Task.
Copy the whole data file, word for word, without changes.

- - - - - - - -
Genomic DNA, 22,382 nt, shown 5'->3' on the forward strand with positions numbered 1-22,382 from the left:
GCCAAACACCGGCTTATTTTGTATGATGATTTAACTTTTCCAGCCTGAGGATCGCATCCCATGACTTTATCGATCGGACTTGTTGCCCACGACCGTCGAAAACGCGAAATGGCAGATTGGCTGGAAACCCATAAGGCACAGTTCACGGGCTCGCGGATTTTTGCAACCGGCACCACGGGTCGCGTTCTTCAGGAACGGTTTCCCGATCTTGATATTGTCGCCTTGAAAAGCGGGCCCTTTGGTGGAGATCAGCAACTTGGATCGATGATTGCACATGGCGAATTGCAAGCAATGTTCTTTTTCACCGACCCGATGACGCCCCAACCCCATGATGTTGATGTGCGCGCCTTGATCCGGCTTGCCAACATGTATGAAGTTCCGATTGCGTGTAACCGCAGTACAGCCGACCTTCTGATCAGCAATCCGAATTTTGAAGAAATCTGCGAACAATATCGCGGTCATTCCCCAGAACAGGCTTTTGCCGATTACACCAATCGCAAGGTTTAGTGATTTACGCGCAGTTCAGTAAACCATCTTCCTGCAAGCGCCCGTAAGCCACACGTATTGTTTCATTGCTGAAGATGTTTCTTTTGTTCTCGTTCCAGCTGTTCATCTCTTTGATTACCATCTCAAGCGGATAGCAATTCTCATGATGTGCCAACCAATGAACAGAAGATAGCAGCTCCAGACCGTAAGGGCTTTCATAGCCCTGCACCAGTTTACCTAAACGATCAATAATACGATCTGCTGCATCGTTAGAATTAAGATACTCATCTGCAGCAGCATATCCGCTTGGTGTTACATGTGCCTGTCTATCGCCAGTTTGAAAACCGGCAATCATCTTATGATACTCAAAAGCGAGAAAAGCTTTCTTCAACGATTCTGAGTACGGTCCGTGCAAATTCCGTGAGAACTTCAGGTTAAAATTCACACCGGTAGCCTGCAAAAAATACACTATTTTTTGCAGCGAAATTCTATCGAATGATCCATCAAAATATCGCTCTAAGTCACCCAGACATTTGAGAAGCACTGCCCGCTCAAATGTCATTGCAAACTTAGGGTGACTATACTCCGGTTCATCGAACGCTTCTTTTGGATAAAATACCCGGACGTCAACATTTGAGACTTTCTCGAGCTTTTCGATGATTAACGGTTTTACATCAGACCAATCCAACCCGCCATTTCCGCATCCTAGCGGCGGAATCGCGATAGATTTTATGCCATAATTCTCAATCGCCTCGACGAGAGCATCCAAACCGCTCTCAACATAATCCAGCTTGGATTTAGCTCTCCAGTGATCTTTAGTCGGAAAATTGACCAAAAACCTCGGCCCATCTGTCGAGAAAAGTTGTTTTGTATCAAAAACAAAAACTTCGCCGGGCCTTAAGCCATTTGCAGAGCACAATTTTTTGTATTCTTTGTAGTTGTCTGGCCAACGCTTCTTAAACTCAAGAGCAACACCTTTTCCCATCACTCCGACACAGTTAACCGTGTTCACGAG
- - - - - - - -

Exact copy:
Genomic DNA, 22,382 nt, shown 5'->3' on the forward strand with positions numbered 1-22,382 from the left:
GCCAAACACCGGCTTATTTTGTATGATGATTTAACTTTTCCAGCCTGAGGATCGCATCCCATGACTTTATCGATCGGACTTGTTGCCCACGACCGTCGAAAACGCGAAATGGCAGATTGGCTGGAAACCCATAAGGCACAGTTCACGGGCTCGCGGATTTTTGCAACCGGCACCACGGGTCGCGTTCTTCAGGAACGGTTTCCCGATCTTGATATTGTCGCCTTGAAAAGCGGGCCCTTTGGTGGAGATCAGCAACTTGGATCGATGATTGCACATGGCGAATTGCAAGCAATGTTCTTTTTCACCGACCCGATGACGCCCCAACCCCATGATGTTGATGTGCGCGCCTTGATCCGGCTTGCCAACATGTATGAAGTTCCGATTGCGTGTAACCGCAGTACAGCCGACCTTCTGATCAGCAATCCGAATTTTGAAGAAATCTGCGAACAATATCGCGGTCATTCCCCAGAACAGGCTTTTGCCGATTACACCAATCGCAAGGTTTAGTGATTTACGCGCAGTTCAGTAAACCATCTTCCTGCAAGCGCCCGTAAGCCACACGTATTGTTTCATTGCTGAAGATGTTTCTTTTGTTCTCGTTCCAGCTGTTCATCTCTTTGATTACCATCTCAAGCGGATAGCAATTCTCATGATGTGCCAACCAATGAACAGAAGATAGCAGCTCCAGACCGTAAGGGCTTTCATAGCCCTGCACCAGTTTACCTAAACGATCAATAATACGATCTGCTGCATCGTTAGAATTAAGATACTCATCTGCAGCAGCATATCCGCTTGGTGTTACATGTGCCTGTCTATCGCCAGTTTGAAAACCGGCAATCATCTTATGATACTCAAAAGCGAGAAAAGCTTTCTTCAACGATTCTGAGTACGGTCCGTGCAAATTCCGTGAGAACTTCAGGTTAAAATTCACACCGGTAGCCTGCAAAAAATACACTATTTTTTGCAGCGAAATTCTATCGAATGATCCATCAAAATATCGCTCTAAGTCACCCAGACATTTGAGAAGCACTGCCCGCTCAAATGTCATTGCAAACTTAGGGTGACTATACTCCGGTTCATCGAACGCTTCTTTTGGATAAAATACCCGGACGTCAACATTTGAGACTTTCTCGAGCTTTTCGATGATTAACGGTTTTACATCAGACCAATCCAACCCGCCATTTCCGCATCCTAGCGGCGGAATCGCGATAGATTTTATGCCATAATTCTCAATCGCCTCGACGAGAGCATCCAAACCGCTCTCAACATAATCCAGCTTGGATTTAGCTCTCCAGTGATCTTTAGTCGGAAAATTGACCAAAAACCTCGGCCCATCTGTCGAGAAAAGTTGTTTTGTATCAAAAACAAAAACTTCGCCGGGCCTTAAGCCATTTGCAGAGCACAATTTTTTGTATTCTTTGTAGTTGTCTGGCCAACGCTTCTTAAACTCAAGAGCAACACCTTTTCCCATCACTCCGACACAGTTAACCGTGTTCACGAG